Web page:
Expanding Respite Care Services

Although there are more options for in-home, day center and residential respite than in the past, there are not enough, and finding care and paying for it can be difficult. Jill Kagan chairs the National Respite Coalition (NRC), of which NFCA is a member. The Coalition, which has traditionally focused primarily on care for families with special needs children, is expanding its focus and is developing a strategic plan to enact legislation that would unify respite services and help caregivers identify respite financing. This legislation would eliminate the confusion that many caregivers face in finding help, whether they are caring for an adult or a special needs child.

This approach is called Lifespan Respite. It means, in the words of the NRC, "the provision of community-based planned or emergency shot-term relief to caregivers from the demands of on-going care for an individual of any age with special needs." The national effort follows the lead of three states - Oregon, Nebraska and Wisconsin - where Lifespan Respite Acts are in place. Oklahoma also provides this coordinated service.

In a state with a Lifespan Respite program, one phone call to a social worker, area aging council, family social service agency or similar organization will enable the caller to find all local respite options, along with information on how respite might be funded. The information covers all types of service, all means of financing, for all ages and conditions of care, and places the power of choice in the hands of the caregiver. Kagan sees a future in which caregivers can find what they need without dozens of phone calls and dead-end efforts. But until Lifespan Respite becomes a reality, persistence is necessary, according to Evie Rosen, who lives in Colorado and cares for her husband with multiple sclerosis. "Become knowledgeable about community resources and stay on the phone. Be persistent. In most communities, there are resources," says Rosen.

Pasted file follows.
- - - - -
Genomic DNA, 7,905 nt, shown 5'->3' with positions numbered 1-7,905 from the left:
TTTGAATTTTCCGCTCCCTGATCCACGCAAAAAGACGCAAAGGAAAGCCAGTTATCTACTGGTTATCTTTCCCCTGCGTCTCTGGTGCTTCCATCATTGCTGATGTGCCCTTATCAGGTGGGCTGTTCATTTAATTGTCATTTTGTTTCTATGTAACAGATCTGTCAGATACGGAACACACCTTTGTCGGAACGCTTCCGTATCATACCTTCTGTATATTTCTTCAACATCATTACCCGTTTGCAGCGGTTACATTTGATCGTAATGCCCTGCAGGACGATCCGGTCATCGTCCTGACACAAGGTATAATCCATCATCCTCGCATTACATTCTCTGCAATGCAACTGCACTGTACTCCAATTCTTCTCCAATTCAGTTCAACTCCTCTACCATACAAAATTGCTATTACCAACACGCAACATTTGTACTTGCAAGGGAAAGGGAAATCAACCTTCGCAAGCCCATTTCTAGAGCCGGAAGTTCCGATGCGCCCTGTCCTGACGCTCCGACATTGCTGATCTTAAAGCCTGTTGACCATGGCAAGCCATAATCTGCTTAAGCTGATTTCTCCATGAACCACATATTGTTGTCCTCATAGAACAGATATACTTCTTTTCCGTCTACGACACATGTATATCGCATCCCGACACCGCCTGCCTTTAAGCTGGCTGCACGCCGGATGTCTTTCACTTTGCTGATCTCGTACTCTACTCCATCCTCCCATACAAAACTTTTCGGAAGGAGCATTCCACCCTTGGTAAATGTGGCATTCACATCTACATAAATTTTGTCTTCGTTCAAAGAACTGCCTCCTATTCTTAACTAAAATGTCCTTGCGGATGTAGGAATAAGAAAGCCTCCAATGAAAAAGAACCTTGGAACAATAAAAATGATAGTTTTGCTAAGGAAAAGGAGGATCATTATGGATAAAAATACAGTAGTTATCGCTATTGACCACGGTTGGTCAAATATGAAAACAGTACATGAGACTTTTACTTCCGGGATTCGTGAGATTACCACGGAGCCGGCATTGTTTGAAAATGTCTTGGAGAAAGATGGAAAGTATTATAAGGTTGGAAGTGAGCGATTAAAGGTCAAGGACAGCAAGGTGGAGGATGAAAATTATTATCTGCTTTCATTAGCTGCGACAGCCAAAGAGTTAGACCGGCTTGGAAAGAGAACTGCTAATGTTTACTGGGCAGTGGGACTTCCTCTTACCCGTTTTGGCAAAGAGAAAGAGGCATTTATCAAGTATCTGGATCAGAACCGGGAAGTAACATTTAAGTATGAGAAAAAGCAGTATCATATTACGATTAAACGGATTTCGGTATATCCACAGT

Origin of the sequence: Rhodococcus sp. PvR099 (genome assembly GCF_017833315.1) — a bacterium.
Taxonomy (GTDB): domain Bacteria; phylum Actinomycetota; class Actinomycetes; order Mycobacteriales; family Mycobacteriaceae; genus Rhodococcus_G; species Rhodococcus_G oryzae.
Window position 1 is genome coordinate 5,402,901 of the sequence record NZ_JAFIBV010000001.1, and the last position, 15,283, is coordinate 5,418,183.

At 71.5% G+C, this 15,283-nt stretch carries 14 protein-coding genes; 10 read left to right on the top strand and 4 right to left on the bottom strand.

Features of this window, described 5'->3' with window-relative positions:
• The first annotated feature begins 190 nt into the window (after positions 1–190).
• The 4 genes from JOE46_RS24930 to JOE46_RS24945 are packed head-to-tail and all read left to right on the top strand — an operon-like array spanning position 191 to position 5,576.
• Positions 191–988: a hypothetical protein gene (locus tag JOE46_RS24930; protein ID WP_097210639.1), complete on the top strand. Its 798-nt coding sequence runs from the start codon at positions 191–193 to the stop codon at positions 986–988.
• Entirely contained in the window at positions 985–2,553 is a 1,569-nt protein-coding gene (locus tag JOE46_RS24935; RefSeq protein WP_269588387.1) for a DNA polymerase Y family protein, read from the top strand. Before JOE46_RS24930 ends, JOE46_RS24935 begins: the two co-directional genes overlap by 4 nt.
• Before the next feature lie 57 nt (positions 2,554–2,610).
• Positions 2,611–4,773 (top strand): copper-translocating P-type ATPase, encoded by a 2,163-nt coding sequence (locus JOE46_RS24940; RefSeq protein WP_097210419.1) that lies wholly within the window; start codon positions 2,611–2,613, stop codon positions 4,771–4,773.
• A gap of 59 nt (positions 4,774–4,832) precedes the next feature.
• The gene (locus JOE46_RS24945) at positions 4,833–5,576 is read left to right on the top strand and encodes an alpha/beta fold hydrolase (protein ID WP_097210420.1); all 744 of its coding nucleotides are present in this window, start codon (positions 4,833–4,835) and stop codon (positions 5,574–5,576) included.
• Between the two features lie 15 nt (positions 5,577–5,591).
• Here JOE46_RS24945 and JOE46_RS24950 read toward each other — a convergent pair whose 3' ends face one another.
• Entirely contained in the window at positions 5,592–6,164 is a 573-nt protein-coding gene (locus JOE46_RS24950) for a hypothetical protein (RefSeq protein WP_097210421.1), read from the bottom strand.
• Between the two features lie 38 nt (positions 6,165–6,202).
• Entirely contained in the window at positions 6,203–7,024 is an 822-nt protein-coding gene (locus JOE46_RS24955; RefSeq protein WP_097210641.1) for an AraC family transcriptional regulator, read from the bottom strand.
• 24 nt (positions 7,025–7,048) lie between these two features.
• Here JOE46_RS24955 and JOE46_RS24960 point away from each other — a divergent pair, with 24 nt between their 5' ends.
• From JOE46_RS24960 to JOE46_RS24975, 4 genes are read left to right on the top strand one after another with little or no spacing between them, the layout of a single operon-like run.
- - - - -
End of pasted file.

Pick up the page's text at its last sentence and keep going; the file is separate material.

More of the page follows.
Finding the right respite care can be a challenge-like so much of family caregiving. But the choices are improving, and chances are that after a few phone calls and visits you will identify some promising options. According to Christine Nicholson, "The hardest part of respite is deciding to do it. Once you can envision yourself getting out of the house, or taking Uncle Jack to a center, you will be able to find what you need."

Remember that respite care keeps you going - it is a necessity, not a luxury. It is one element of taking charge of your life and being good to yourself, of seeking support for your hard work, and of being open to ideas that promote your loved one's independence. These are hallmarks of successful caregiving. Respite can help you be a healthier, happier person and also be better able to care for the person you love. In our book that's a winning combination.

In the next issue: Facing the need for respite care, and a checklist of questions for potential providers.

Respite Care Resources

Interfaith Caregivers Alliance trains visitors who provide non-medical care and assistance in homes. www.interfaithcaregivers.org, 816/931-5442.

Family Friends trains senior volunteers to work with disabled and at-risk children. The latest Family Friends projects are listed at www.ncoa.org/news.

Area Agencies on Aging can put you in touch with people who know about respite for the elderly in your area. For this information, call 800/667-1116 (Eldercare Locator). This number is a good starting point if you have no idea who to call about respite services.

The Visiting Nurse Associations of America can be contacted online at www.VNAA.org. This website includes links to state and local VNAA member groups.

National Adult Day Services Association can send you, without cost, the NADSA Guide to Selecting an Adult Day Center. This booklet includes a check list that you can copy and take with you on visits to centers. In addition, you can order a copy of a directory of centers. Contact them online at www.ncoa.org/nadsa/direction/index.html.

Easter Seals operates 60 adult and senior centers, and also has facilities for children. Call 800/221-6827.

For more information on the National Respite Coalition, and a list of Statewide Respite and Crisis Care Contacts (mostly focused on assisting children but likely to help with other needs), go to www.chtop.com/nrc.htm. Call 703/256-9578 or write to Jill Kagan online at jbkagan@aol.com

Shepherd's Centers of America provides respite care, telephone visitors, in-home visitors, nursing home visitors, home health aides, support groups, adult day care, and information and referrals for accessing other services available in the community. Services vary by center. There are currently 75 centers around the country. You can reach them at: 800/547-7073, or www.shepherdcenters.org.